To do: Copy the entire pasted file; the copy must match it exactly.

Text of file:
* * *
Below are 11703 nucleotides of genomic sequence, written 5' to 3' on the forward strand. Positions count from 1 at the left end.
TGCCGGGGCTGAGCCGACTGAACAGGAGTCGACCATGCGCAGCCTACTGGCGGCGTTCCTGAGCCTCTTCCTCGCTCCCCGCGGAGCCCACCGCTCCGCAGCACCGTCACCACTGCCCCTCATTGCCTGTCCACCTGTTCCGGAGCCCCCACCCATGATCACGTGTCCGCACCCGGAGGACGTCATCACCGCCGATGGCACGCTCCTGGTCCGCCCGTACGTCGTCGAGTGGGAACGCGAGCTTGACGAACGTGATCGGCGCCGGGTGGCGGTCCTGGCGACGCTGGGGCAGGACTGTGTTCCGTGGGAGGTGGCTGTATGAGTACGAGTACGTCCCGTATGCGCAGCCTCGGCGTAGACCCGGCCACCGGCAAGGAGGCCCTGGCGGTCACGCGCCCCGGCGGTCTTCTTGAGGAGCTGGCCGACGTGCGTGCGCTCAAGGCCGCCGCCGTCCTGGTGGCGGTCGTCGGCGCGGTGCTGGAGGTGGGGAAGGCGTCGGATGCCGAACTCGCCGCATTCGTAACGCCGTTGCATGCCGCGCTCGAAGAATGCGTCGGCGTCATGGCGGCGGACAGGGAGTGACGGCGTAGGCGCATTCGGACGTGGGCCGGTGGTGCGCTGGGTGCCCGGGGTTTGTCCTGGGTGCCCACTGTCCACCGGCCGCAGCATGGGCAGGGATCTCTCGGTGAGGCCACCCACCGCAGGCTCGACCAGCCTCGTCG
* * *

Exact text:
Below are 11703 nucleotides of genomic sequence, written 5' to 3' on the forward strand. Positions count from 1 at the left end.
TGCCGGGGCTGAGCCGACTGAACAGGAGTCGACCATGCGCAGCCTACTGGCGGCGTTCCTGAGCCTCTTCCTCGCTCCCCGCGGAGCCCACCGCTCCGCAGCACCGTCACCACTGCCCCTCATTGCCTGTCCACCTGTTCCGGAGCCCCCACCCATGATCACGTGTCCGCACCCGGAGGACGTCATCACCGCCGATGGCACGCTCCTGGTCCGCCCGTACGTCGTCGAGTGGGAACGCGAGCTTGACGAACGTGATCGGCGCCGGGTGGCGGTCCTGGCGACGCTGGGGCAGGACTGTGTTCCGTGGGAGGTGGCTGTATGAGTACGAGTACGTCCCGTATGCGCAGCCTCGGCGTAGACCCGGCCACCGGCAAGGAGGCCCTGGCGGTCACGCGCCCCGGCGGTCTTCTTGAGGAGCTGGCCGACGTGCGTGCGCTCAAGGCCGCCGCCGTCCTGGTGGCGGTCGTCGGCGCGGTGCTGGAGGTGGGGAAGGCGTCGGATGCCGAACTCGCCGCATTCGTAACGCCGTTGCATGCCGCGCTCGAAGAATGCGTCGGCGTCATGGCGGCGGACAGGGAGTGACGGCGTAGGCGCATTCGGACGTGGGCCGGTGGTGCGCTGGGTGCCCGGGGTTTGTCCTGGGTGCCCACTGTCCACCGGCCGCAGCATGGGCAGGGATCTCTCGGTGAGGCCACCCACCGCAGGCTCGACCAGCCTCGTCG